UNITED NATIONS, Feb. 20 (UPI) -- Following the meteor explosion in Russia that injured hundreds, a U.N. team has called for international cooperation to face the threat of near-space objects.
Researchers in the U.N. Office for Outer Space Affairs have recommended the formation of an International Asteroid Warning Network to pool the expertise of the world's many existing scientific agencies and organizations to identify and track objects and generate early warnings of potential impacts.
Such cooperation could have helped in the Russian event, they said.
"If the proposed coordination mechanism was in place, then at minimum it would have allowed for more observation and better understanding and education of the population on what to expect rather than having a surprise effect with people not knowing what was happening," Sergio Camacho, chairman of the space office's Action Team on Near-Earth Objects, said.
The U.N. office has long been concerned with the issue, given the potential devastation of an object that size hitting the Earth and the enormous resources required to prevent a collision if the need arises, a U.N. release said.
"Already in 1995, UNOOSA organized the United Nations International Conference on Near-Earth Objects in New York to sensitize member states about the potential threat of near-Earth objects, given the global consequences of their impact," Mazlan Othman, director of UNOOSA, said Wednesday.
The U.N. scientists recommended forming advisory groups for disaster mitigation and combining the technological resources of all space-faring nations to develop responses that may include collision-prevention missions.
Cold War air samples yield climate clues
POTSDAM, N.Y., Feb. 20 (UPI) -- Air samples collected in Finland for 47 years since the beginning of the Cold War may help unlock answers to climate change, U.S. researchers say.
Scientists at Clarkson University in New York say they've analyzed air samples the Finnish Meteorological Institute began collecting weekly in 1946 as the Soviet Union conducted weapons tests in the arctic during the Cold War's nuclear arms race.
The analysis of more than 2,300 air samples from 1964 through 2010 will allow climate researchers to determine what particles were in the air as temperatures near the Arctic Circle warmed over the last five decades, a university release reported.
"The more data you have, the more chance you have to discover something you didn't know," Philip K. Hopke, director of the university's Center for Air Resources Engineering and Science, said. "Models only have in them what you know about. These kinds of archives are our only lead into the past."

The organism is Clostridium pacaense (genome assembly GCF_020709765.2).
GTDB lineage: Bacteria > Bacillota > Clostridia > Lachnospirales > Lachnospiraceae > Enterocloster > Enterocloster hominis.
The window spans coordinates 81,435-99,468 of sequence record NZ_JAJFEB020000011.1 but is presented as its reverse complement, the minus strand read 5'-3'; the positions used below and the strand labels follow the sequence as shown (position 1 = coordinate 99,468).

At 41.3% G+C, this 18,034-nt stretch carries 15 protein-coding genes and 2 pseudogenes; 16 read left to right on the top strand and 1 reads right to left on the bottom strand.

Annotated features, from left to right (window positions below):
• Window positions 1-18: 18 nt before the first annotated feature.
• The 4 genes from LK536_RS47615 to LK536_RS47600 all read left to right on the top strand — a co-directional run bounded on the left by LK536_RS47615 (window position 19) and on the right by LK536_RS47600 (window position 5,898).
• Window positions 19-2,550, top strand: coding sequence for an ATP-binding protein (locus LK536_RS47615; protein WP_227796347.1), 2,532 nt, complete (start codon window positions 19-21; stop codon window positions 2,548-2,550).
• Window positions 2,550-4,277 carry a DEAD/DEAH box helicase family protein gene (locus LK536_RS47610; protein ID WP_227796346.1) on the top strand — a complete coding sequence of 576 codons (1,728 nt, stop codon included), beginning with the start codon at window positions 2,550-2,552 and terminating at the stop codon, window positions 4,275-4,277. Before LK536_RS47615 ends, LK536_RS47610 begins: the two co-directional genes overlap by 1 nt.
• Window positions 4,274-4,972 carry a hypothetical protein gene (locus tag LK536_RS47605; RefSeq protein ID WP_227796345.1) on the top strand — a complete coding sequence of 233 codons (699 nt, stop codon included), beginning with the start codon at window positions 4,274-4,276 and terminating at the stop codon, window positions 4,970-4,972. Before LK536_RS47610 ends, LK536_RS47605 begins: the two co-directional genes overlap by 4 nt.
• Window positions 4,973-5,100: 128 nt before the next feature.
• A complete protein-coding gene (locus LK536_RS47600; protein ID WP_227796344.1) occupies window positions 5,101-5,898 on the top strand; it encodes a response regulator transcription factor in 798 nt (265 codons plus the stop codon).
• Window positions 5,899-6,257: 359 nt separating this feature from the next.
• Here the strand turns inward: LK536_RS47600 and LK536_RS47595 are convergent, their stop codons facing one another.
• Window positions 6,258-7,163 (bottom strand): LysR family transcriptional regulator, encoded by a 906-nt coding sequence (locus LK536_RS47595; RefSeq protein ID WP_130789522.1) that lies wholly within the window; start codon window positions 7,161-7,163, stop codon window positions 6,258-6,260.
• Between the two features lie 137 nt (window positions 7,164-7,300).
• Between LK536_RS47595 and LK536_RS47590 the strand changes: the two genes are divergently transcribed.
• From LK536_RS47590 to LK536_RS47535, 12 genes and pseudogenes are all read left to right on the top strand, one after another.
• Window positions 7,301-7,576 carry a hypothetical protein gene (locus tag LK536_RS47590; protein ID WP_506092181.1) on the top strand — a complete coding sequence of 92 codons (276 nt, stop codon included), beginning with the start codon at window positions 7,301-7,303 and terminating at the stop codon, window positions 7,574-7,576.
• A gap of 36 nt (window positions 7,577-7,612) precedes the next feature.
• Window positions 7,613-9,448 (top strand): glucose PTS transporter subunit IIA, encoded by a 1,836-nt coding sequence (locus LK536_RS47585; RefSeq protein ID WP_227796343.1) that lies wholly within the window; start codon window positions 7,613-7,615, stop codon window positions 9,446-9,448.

The study will give global climate change modelers a more complete picture of the air near the Arctic Circle over the last 50 years, doctoral student James Laing said.
"The arctic is warming a lot faster than anywhere else on Earth. We were having trouble modeling and explaining why," he said. "We'll be able to see if there are changes in specific types of pollution."
The analysis showed concentrations of black carbon and heavy metals dropped once the Soviet Union collapsed and its metal processing facilities shut down, the researchers said.
Lead levels substantially dropped during the same time period, they said, correlating with the gradual phase-out of leaded gasoline in Europe.
Microsoft officially retires Hotmail
REDMOND, Wash., Feb. 20 (UPI) -- Microsoft has announced it's officially retiring its Hotmail brand and service in favor of the Outlook.com webmail service introduced last August.
Outlook.com is coming out of preview mode and is now available worldwide, the company said, so it will begin moving more than 300 million Hotmail users over to the new email service.
Hotmail users will get emails and other alerts informing them of the switchover to Outlook.com and its radically re-designed interface and organization tools, TIME magazine reported Wednesday.
Outlook.com currently has 60 million active members, Microsoft said, but when the transition is complete its hundreds of millions of users will put in on a par with Gmail's 425 million and Yahoo Mail's 281 million.
Hotmail users who want to retain their Hotmail.com email addresses can do so, the company said, and can simply transition to take advantage of Outlook.com's user interface and features.
Hotmail, originally MSN Hotmail, has been online since 1997.
Dolphin calls may give language clues
ST. ANDREWS, Scotland, Feb. 20 (UPI) -- Dolphins mimic calls of those they share a social bond with, findings that could give insights into human language and communication, British researchers say.
Biologists from the University of St Andrews in Scotland studying the vocal signatures of the mammals sat they found dolphins can mimic the distinct whistles of their closest companions and offspring as a way of tracking them
It has been known dolphins develop their own individual whistle, and the new study suggests they can also mimic the calls of those dolphins they want to stay close to.
The St. Andrews researchers, working with U.S. scientists in Florida to study dolphins in the state's Sarasota Bay, found the mimicking was only present in mothers and their offspring and in adult males who copied calls of those they had long-term associations with.
"Interestingly, this mimicking only occurs in animals who have strong social bonds," St. Andrews researcher Stephanie King told the BBC.
"It also only occurs when they are separated from each other, and this supports the idea that they want to reunite with the other animals."
Dolphin mimicking may offer an insight into the way complex language structures evolve, the researchers said.
"It is something we see in ourselves, but not in other animals," King said.
"This could give us a real insight into how certain traits in language and communication have evolved."